Thanks to Sharjah Book Fair for pointing this out to me.
Two AUC professors will be supported by a $100,000 National Endowment for the Humanities grant in their efforts to translate the poetry of Bahraini writer Qassim Haddad.
Professor Ferial Ghazoul is a scholar, critic and translator who has previously edited several AUC Press collections and and instructor John Verlenden is also a poet and short-story writer.
The two previously collaborated on translations of Edwar Kharrat’s Rama and the Dragon and Quartet of Joy by Egyptian poet Muhammad Afifi Matar. The latter translation won the Arabic Translation Prize from the University of Arkansas Press.
According to a release, “the centerpiece of Ghazoul and Verlenden’s translation will be Hadad’s Majnun Layla, a cycle of poems inspired by the tragically passionate story of a seventh-century Arabian poet, and known in variations from North Africa to India. A selection of poems and an introduction to the poet’s life and work will combine to create a comprehensive edition of Haddad’s work in English.”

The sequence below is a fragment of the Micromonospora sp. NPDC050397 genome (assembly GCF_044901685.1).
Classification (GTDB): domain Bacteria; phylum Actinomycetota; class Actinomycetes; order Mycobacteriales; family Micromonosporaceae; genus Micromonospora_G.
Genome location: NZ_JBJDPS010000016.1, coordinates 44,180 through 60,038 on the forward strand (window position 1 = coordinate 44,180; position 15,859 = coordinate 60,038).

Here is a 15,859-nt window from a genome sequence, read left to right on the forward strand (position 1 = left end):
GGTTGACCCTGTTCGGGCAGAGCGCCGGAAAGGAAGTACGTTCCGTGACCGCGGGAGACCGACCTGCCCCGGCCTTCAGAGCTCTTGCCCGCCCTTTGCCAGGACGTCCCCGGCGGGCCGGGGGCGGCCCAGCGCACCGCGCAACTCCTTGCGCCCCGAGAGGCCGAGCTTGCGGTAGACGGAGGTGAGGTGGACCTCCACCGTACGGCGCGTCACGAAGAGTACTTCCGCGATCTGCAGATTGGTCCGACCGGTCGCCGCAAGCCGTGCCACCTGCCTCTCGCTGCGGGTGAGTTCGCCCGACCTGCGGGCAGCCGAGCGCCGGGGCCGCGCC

Ghazoul and Verlenden have apparently been working with Haddad’s poetry and prose since 2003.
A number of Haddad’s poems are available, in English translation or in Arabic, on his website.
From the opening of “Stone,” translated by Khaled Mattawa:
No one knows stone like me.
I seeded it in the fetus of the mountain,
and I reared it on blossoms of metal.
It grew like a walking child
and I followed in its footsteps.
Its silence is a listening heart
and its solitude is an alphabet that teaches speech,
a burnishing that suffices for treasures,
and imprints itself on books and mirrors.
I read in it the glass of paradise, and the amulets of passion.
It rises lightly, and offers the wind the company of books,